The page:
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Amazingly From Wapo — I used to think gun control was the answer. My research told me otherwise.

From Wapo
By Leah Libresco Octo­ber 3 at 3:02 PM
Leah Libresco is a sta­tis­ti­cian and for­mer newswriter at FiveThir­tyEight, a data jour­nal­ism site. She is the author of “Arriv­ing at Amen.”
Before I start­ed research­ing gun deaths, gun-con­trol pol­i­cy used to frus­trate me. I wished the Nation­al Rifle Asso­ci­a­tion would stop block­ing com­mon-sense gun-con­trol reforms such as ban­ning assault weapons, restrict­ing silencers, shrink­ing mag­a­zine sizes and all the oth­er mea­sures that could make guns less dead­ly.
Then, my col­leagues and I at FiveThir­tyEight spent three months ana­lyz­ing all 33,000 lives end­ed by guns each year in the Unit­ed States, and I wound up frus­trat­ed in a whole new way. We looked at what inter­ven­tions might have saved those peo­ple, and the case for the poli­cies I’d lob­bied for crum­bled when I exam­ined the evi­dence. The best ideas left stand­ing were nar­row­ly tai­lored inter­ven­tions to pro­tect sub­types of poten­tial vic­tims, not broad attempts to lim­it the lethal­i­ty of guns.
After a shoot­ing in Las Vegas left at least 59 peo­ple dead and injured hun­dreds, Sen. Chris Mur­phy (D-Conn.) on Oct. 2 said Congress’s fail­ure to pass gun-con­trol leg­is­la­tion amounts to an “unin­ten­tion­al endorse­ment” of mass shoot­ings. (U.S. Sen­ate
researched the strict­ly tight­ened gun laws in Britain and Aus­tralia and con­clud­ed that they didn’t prove much about what America’s pol­i­cy should be. Nei­ther nation expe­ri­enced drops in mass shoot­ings or oth­er gun relat­ed-crime that could be attrib­uted to their buy­backs and bans. Mass shoot­ings were too rare in Aus­tralia for their absence after the buy­back pro­gram to be clear evi­dence of progress. And in both Aus­tralia and Britain, the gun restric­tions had an ambigu­ous effect on oth­er gun-relat­ed crimes or deaths.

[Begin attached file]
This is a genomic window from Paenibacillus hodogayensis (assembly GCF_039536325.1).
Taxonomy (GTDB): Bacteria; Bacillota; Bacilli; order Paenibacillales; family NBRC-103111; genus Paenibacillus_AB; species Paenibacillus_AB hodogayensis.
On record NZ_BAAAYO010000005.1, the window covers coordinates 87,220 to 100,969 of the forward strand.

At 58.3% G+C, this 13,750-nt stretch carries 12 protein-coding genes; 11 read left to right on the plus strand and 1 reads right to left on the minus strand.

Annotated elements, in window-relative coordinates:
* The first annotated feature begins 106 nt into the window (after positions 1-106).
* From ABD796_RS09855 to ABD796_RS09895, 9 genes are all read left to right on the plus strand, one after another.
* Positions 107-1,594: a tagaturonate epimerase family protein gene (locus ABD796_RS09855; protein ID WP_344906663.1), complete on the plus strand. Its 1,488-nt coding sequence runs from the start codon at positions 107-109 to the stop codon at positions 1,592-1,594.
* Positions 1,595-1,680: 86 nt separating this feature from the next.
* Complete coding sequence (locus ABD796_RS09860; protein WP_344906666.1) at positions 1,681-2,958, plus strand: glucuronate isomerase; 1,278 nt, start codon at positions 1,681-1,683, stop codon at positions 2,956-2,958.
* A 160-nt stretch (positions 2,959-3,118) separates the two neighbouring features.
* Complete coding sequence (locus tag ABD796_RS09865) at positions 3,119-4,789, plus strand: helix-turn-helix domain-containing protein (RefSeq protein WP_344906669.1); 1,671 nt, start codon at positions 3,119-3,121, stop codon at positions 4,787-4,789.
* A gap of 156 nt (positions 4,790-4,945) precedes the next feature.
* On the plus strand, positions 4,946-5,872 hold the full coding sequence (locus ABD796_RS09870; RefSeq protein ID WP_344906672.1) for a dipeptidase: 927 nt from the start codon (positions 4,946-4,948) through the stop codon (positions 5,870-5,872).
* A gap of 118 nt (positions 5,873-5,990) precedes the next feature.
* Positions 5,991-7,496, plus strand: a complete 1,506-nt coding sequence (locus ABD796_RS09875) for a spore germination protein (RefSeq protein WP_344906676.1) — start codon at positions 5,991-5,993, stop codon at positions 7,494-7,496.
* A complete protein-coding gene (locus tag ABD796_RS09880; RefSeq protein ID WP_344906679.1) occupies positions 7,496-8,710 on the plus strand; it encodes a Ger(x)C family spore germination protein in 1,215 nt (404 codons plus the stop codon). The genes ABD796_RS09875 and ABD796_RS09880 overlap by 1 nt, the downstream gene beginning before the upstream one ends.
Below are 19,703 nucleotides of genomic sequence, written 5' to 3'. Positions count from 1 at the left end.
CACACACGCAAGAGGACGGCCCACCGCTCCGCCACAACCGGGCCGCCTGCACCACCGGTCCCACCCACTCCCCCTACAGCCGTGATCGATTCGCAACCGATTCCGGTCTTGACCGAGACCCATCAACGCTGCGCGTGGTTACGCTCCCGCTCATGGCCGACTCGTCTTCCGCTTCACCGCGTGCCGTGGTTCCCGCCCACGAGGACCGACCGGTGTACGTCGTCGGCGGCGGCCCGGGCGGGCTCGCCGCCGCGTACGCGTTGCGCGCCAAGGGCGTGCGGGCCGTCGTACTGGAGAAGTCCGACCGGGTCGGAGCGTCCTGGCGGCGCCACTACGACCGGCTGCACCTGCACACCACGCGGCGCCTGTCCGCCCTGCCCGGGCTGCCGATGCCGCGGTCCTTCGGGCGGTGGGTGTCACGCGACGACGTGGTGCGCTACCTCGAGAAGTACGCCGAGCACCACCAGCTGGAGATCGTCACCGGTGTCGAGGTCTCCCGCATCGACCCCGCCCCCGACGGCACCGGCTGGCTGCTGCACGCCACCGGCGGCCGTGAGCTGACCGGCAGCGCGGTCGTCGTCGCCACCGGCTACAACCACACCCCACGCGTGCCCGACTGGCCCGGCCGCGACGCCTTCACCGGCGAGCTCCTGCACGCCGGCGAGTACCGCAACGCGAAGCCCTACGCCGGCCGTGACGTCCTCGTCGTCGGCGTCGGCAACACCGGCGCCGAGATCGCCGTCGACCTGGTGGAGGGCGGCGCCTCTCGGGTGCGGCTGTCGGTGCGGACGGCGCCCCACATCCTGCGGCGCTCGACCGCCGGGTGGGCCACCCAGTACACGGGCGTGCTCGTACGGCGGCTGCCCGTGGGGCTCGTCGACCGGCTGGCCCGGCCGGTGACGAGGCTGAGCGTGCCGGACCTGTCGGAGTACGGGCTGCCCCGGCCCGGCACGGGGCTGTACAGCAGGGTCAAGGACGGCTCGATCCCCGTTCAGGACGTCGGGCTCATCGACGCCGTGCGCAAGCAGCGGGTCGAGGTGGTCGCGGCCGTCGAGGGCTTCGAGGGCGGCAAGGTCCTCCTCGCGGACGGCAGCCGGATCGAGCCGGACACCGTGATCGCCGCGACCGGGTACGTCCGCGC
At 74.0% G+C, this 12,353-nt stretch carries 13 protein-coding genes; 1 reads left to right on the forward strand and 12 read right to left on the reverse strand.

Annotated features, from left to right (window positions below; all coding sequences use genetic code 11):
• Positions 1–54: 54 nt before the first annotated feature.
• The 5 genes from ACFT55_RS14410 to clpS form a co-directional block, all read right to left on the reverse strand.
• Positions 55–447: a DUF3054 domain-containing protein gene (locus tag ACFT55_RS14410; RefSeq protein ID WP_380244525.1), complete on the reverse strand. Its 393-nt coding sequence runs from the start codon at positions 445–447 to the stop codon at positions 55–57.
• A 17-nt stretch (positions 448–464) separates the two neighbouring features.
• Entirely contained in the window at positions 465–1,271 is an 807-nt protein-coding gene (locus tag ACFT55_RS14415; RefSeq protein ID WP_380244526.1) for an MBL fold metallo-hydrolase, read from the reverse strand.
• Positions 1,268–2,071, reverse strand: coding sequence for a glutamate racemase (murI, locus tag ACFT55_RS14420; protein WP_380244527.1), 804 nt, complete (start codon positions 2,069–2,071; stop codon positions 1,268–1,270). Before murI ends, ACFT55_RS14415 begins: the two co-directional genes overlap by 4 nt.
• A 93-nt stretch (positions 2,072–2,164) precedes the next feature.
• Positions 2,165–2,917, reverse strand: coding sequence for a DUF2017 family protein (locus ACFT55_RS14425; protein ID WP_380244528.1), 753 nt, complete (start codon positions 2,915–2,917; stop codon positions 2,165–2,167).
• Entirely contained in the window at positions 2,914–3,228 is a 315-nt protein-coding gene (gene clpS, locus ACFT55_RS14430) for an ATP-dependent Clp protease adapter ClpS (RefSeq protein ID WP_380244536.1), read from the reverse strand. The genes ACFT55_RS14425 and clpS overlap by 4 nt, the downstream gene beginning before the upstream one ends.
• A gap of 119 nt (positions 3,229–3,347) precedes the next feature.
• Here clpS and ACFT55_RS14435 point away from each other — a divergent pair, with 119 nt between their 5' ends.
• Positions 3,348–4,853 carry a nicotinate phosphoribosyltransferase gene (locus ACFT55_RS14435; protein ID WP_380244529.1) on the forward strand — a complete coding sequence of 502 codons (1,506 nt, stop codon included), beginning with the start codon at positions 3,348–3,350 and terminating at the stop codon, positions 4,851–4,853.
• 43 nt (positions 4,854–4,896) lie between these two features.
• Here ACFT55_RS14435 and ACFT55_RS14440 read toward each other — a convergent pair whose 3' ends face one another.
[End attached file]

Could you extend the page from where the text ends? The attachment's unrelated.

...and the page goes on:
The sto­ry must be told.
When I looked at the oth­er oft-praised poli­cies, I found out that no gun own­er walks into the store to buy an “assault weapon.” It’s an invent­ed clas­si­fi­ca­tion that includes any semi-auto­mat­ic that has two or more fea­tures, such as a bay­o­net mount, a rock­et-pro­pelled grenade-launch­er mount, a fold­ing stock or a pis­tol grip. But guns are mod­u­lar, and any hob­by­ist can eas­i­ly add these fea­tures at home, just as if they were snap­ping togeth­er Legos.
As for silencers — they deserve that name only in movies, where they reduce gun­fire to a soft puick puick. In real life, silencers lim­it hear­ing dam­age for shoot­ers but don’t make gun­fire dan­ger­ous­ly qui­et. An AR-15 with a silencer is about as loud as a jack­ham­mer. Mag­a­zine lim­its were a lit­tle more promis­ing, but a prac­ticed shoot­er could still change mag­a­zines so fast as to make the lim­it mean­ing­less.